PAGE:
@task(help={'name': "Name of the person to say hi to."})
def hi(c, name):
    Say hi to someone.
    print("Hi {}!".format(name))

This description will show up when invoking --help:

$ invoke --help hi
Usage: inv[oke] [--core-opts] hi [--options] [other tasks here ...]

  Say hi to someone.

  -n STRING, --name=STRING   Name of the person to say hi to.

More details on task parameterization and metadata can be found in Invoking tasks (for the command-line & parsing side of things) and in the task API documentation (for the declaration side).

Listing tasks

You’ll sometimes want to see what tasks are available in a given tasks.pyinvoke can be told to list them instead of executing something:

$ invoke --list
Available tasks:


This will also print the first line of each task’s docstring, if it has one. To see what else is available besides --list, say invoke --help.

Running shell commands

Many use cases for Invoke involve running local shell commands, similar to programs like Make or Rake. This is done via the run function:

from invoke import task

def build(c):"sphinx-build docs docs/_build")

You’ll see the command’s output in your terminal as it runs:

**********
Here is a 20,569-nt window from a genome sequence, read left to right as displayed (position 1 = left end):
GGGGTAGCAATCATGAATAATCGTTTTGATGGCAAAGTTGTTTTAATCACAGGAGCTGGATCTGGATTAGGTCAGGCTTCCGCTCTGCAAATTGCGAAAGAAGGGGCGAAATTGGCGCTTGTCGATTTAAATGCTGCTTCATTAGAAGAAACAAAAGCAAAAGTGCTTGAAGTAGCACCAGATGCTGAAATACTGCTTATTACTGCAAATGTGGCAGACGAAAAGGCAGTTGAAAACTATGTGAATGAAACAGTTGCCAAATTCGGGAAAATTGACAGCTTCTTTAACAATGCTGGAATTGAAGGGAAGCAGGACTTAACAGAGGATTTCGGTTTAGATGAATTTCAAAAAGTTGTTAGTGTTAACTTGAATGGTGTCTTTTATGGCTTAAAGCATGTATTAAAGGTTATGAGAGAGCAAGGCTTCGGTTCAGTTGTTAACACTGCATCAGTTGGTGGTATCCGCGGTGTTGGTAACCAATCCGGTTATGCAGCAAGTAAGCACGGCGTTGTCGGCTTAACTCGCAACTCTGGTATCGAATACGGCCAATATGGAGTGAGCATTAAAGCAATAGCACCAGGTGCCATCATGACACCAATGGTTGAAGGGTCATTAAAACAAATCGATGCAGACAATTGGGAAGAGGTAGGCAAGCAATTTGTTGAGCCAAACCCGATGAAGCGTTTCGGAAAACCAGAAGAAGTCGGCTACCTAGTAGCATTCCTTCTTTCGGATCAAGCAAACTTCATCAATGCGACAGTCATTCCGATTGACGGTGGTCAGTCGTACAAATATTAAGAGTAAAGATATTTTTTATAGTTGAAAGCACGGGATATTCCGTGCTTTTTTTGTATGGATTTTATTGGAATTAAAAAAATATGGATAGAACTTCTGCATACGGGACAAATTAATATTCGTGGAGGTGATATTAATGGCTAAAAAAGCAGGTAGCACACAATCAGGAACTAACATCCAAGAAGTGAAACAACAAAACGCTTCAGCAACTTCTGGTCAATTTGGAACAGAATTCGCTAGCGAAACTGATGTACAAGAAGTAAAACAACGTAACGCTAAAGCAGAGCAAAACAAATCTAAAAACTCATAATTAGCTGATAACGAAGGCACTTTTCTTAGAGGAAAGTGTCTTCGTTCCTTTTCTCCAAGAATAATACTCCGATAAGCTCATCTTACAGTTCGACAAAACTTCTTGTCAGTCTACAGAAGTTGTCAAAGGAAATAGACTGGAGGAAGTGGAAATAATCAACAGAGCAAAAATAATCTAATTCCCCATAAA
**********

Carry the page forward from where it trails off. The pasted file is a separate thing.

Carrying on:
$ invoke build
Running Sphinx v1.1.3
loading pickled environment... done
build succeeded, 2 warnings.

run has a number of arguments controlling its behavior, such as activation of pseudo-terminals for complex programs requiring them, suppression of exit-on-error behavior, hiding of subprocess’ output (while still capturing it for later review), and more. See its API docs for details.

run always returns a useful Result object providing access to the captured output, exit code, and other information.

Aside: what exactly is this ‘context’ arg anyway?

A common problem task runners face is transmission of “global” data - values loaded from configuration files or other configuration vectors, given via CLI flags, generated in ‘setup’ tasks, etc.

Some libraries (such as Fabric 1.x) implement this via module-level attributes, which makes testing difficult and error prone, limits concurrency, and increases implementation complexity.